You don't stop sledding when you get old you get old when you stop sledding Snocross Window View poster, canvas

 You don't stop sledding when you get old you get old when you stop sledding Snocross Window View poster, canvas

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Senior Lifestyle Writer


The other side of modern politics is about fashion and smartness, and some of the international and regional political parties have over the years morphed into having fashion houses.


What people need to know is that fashion has conjured society’s dreams, challenges its norms, and reflects back what it believes.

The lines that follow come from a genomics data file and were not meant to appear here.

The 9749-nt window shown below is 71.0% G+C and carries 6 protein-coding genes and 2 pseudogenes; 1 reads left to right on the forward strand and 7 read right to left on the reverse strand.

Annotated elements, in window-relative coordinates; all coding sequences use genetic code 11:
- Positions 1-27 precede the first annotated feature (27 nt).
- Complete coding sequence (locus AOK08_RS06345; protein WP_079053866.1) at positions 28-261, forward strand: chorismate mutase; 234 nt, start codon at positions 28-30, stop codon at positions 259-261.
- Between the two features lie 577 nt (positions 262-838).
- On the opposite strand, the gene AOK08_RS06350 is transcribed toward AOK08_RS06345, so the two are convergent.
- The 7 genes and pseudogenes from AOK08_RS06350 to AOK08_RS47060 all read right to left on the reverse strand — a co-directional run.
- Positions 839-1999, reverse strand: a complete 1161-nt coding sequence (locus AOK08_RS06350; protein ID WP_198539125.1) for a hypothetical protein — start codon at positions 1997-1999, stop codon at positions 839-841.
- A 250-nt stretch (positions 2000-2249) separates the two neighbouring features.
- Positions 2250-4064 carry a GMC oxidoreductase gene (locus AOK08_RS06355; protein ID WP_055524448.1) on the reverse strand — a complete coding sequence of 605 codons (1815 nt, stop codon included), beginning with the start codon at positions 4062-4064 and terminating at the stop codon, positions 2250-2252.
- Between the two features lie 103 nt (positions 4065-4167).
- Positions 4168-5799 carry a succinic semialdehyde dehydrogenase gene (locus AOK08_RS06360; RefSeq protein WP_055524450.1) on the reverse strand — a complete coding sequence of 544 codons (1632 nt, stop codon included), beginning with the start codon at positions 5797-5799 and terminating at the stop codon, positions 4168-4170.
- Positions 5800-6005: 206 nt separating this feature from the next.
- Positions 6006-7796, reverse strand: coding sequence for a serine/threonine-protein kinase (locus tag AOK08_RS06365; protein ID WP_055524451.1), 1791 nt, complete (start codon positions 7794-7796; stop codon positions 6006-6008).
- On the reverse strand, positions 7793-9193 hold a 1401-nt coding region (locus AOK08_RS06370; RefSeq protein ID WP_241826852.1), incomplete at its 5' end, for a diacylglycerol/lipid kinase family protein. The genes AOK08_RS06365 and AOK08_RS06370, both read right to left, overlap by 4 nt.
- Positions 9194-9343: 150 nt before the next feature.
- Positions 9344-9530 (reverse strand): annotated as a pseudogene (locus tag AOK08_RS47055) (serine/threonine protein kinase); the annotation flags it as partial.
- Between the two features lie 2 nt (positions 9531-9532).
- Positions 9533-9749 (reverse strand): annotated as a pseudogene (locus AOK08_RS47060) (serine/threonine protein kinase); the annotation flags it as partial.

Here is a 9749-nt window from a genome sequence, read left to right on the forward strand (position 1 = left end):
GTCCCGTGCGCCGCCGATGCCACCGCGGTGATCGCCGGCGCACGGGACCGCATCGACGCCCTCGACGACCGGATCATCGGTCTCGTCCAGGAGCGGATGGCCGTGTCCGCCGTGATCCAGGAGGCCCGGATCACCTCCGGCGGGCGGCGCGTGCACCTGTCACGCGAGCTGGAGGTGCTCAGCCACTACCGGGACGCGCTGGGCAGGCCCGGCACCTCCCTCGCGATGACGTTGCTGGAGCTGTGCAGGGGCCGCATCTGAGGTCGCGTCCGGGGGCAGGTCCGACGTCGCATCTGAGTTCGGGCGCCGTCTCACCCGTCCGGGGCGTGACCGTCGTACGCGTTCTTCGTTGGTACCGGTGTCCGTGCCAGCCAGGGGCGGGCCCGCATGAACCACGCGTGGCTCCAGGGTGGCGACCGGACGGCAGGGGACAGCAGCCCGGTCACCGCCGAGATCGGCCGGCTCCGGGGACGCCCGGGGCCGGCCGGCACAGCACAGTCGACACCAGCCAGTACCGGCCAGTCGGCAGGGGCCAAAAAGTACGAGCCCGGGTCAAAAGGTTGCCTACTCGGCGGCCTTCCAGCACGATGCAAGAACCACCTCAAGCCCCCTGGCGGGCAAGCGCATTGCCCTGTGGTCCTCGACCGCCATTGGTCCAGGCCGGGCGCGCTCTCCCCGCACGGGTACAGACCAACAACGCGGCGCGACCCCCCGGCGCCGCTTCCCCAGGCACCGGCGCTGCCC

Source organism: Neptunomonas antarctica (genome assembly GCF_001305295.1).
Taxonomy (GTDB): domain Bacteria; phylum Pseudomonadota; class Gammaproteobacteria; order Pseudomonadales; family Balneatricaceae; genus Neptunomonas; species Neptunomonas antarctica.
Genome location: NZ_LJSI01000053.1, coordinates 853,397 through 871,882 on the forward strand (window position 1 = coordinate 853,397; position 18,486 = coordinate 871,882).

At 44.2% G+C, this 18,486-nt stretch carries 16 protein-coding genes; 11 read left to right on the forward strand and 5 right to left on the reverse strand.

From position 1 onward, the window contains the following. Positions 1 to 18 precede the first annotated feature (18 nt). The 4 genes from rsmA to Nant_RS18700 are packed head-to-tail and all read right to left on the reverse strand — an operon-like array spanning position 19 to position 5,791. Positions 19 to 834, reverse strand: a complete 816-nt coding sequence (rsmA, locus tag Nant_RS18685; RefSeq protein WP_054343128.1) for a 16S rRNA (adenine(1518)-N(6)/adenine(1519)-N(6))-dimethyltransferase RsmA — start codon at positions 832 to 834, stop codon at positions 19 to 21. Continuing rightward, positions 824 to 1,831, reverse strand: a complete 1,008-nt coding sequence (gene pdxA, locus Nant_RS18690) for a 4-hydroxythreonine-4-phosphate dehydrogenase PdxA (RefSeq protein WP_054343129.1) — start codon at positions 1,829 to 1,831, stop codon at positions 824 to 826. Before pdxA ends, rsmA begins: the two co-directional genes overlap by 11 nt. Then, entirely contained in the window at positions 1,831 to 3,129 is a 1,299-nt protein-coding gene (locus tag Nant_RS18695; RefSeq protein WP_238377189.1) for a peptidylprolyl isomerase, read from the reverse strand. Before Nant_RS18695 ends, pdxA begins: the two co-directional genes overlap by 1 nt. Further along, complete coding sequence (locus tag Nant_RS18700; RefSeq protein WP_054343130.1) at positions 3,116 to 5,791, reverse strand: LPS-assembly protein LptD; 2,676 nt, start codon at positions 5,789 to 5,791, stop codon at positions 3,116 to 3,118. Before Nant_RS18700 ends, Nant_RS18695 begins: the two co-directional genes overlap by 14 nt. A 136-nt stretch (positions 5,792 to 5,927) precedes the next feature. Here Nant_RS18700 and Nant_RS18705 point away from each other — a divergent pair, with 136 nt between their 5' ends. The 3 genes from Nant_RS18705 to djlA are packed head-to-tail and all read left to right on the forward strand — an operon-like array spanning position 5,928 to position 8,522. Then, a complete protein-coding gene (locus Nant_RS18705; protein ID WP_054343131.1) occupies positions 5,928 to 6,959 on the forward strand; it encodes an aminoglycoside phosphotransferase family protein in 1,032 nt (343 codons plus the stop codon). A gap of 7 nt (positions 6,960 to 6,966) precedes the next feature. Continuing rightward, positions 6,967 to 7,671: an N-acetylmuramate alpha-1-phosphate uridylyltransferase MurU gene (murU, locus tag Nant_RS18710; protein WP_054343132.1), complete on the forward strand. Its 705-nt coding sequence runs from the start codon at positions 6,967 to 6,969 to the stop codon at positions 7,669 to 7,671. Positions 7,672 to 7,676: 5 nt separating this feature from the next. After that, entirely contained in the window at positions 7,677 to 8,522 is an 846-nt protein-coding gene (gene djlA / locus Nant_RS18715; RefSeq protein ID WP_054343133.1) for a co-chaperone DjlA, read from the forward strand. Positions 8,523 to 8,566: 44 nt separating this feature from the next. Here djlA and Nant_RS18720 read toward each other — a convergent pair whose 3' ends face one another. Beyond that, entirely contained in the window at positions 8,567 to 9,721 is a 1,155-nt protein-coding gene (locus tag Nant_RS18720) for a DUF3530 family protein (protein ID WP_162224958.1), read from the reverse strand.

And fashion is everywhere, including in the political arena.


In the Middle Age, sumptuary laws prohibited commoners from dressing above their station; during the French Revolution, sans-culottes wore hardy trousers as a badge of working-class pride.


Closer to us, two years back, the Black Panthers from the popular award winning movie Black Panther used clothing both to seize power and to resist it, adopting a uniform of leather jackets and berets to signify their role as a counter–police force, while in the “Greed is Good” in the 1980s, power suits and pouf skirts sublimated corporate triumphalism.


There are countless examples of this kind of intertwining.


The ruling party, Zanu PF, has not been left out in this fashion crazy.


The party’s Youth League has launched a merchandise shop under the brand name “House of Cheneso”, which is situated at the party headquarters.



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